, Volume 26, Issue 2, pp 271-277
Date: 12 Jul 2007

William of Ockham’s The Sum of Logic

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William of Ockham’s Summa Logicae is a classic of analytical metaphysics, using a typical fourteenth century logic treatise to defend a reductionist ontology.

See Ockham (1974) for the full critical edition of the Latin text. Parts I and II, and a small part of Part III (which itself comprises more than half the work), have been translated into English. For details, see Spade (1999), 8.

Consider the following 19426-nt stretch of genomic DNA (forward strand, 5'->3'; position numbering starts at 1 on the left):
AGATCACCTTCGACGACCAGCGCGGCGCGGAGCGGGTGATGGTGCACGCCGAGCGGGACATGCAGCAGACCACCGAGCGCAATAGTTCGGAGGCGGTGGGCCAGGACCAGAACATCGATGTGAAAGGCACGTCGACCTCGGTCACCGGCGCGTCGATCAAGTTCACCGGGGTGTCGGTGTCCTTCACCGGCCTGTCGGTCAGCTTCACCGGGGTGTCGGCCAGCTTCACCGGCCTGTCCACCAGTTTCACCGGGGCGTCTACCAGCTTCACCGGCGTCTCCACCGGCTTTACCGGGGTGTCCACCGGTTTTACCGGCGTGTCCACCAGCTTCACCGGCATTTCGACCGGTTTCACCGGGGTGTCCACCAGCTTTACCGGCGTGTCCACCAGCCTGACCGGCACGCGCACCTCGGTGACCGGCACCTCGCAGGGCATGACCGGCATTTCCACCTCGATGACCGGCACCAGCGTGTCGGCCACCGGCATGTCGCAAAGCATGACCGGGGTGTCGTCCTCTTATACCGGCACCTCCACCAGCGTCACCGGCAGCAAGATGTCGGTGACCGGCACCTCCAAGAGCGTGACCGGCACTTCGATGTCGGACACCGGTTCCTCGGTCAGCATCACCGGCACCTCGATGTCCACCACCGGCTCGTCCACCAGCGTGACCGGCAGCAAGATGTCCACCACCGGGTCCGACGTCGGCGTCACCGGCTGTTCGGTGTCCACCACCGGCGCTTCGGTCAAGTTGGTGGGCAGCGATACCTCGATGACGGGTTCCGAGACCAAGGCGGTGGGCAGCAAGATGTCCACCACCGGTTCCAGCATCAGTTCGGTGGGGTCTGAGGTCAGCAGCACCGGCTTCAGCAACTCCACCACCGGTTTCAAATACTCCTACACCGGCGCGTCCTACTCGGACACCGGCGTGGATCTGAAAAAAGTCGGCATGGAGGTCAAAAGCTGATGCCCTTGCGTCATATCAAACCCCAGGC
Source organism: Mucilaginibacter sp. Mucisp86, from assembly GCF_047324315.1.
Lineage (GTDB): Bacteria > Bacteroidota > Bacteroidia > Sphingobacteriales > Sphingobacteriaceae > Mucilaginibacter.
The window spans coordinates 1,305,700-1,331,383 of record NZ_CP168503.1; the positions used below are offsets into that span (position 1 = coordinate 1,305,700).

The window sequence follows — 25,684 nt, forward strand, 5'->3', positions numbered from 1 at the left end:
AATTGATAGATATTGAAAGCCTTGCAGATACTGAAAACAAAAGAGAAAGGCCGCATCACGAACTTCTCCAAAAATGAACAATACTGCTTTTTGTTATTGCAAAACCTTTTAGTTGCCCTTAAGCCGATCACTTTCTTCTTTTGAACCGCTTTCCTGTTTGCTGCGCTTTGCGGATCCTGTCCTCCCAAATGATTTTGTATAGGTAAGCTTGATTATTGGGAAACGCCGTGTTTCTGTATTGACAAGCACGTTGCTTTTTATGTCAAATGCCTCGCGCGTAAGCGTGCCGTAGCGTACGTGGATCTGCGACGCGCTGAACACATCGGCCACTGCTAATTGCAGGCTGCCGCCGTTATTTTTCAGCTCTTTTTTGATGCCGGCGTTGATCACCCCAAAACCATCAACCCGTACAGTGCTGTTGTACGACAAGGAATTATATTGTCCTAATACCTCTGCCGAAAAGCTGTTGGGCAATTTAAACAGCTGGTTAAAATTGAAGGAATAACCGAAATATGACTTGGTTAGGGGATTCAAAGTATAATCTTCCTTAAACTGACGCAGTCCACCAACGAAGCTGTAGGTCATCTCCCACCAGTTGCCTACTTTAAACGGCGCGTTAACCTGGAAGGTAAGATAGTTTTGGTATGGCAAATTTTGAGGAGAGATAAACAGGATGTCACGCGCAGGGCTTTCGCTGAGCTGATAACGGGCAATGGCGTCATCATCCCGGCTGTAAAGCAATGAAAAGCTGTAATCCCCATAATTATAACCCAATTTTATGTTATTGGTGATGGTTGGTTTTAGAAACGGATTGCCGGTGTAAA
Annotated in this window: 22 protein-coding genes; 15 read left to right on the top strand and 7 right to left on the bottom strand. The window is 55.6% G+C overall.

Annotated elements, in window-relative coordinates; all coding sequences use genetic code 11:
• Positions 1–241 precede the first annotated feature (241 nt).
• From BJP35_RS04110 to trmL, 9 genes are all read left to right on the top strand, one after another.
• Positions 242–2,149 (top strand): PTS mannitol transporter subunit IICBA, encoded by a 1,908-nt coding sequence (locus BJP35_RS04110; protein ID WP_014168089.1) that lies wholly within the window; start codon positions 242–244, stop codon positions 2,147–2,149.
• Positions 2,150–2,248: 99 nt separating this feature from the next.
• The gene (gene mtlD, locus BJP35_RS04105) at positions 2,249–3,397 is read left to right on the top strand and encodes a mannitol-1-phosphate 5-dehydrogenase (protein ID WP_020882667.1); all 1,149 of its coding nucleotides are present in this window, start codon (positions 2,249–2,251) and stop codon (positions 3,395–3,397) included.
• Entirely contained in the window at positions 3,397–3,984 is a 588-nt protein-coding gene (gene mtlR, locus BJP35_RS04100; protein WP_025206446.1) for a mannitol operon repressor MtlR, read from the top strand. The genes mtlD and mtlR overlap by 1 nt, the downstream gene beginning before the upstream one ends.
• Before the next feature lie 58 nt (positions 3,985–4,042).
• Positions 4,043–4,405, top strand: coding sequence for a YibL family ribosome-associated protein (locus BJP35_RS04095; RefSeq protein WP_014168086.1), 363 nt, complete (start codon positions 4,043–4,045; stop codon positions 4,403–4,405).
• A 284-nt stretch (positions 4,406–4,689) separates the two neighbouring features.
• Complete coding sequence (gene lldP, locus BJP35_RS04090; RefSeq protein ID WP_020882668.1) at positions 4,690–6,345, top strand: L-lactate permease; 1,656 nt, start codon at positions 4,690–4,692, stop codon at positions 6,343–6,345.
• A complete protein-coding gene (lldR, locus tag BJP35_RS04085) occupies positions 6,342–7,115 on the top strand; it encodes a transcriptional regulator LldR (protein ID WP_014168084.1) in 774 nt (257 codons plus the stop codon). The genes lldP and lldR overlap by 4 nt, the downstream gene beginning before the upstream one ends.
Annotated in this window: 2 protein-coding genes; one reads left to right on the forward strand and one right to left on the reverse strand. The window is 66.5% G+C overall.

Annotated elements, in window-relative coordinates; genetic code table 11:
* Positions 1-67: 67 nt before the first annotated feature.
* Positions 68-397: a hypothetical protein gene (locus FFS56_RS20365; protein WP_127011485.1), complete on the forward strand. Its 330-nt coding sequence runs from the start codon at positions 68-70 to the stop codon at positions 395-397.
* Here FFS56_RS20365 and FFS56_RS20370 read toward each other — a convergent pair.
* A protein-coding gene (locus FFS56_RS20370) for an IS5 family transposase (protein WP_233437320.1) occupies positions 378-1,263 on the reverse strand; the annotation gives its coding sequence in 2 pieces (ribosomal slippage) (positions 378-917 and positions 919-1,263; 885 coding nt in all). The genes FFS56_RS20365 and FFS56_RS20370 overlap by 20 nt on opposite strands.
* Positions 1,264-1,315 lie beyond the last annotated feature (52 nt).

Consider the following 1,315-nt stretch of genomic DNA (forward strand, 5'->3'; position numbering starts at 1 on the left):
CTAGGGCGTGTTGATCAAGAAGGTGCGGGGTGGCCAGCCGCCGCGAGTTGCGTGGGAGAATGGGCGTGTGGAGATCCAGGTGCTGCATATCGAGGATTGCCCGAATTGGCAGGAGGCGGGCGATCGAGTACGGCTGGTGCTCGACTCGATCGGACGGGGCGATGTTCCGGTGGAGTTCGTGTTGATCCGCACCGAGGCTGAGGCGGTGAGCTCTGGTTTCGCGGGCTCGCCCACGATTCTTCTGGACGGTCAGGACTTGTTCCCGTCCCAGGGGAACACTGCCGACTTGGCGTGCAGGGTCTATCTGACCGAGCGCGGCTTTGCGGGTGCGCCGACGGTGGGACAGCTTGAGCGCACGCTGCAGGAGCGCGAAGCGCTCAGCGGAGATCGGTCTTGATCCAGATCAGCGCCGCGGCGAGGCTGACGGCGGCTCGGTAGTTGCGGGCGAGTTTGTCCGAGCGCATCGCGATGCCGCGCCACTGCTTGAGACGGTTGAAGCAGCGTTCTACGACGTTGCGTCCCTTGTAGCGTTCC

For Ockham, everything is an individual, and this is to be shown by the correct logical analysis of language, reinterpreting Aristotle’s Categories as a taxonomy of the many ways in which terms can be predicated. The ultimate basis is the attribution of an individual quality to an individual substance. This theory of the signification of terms is then extended to an account of the truth-conditions of propositions and the truth-preservation of arguments, but always with the reduction to individuals as the key. This classic work in the logical analysis of language still contains lively insights for contemp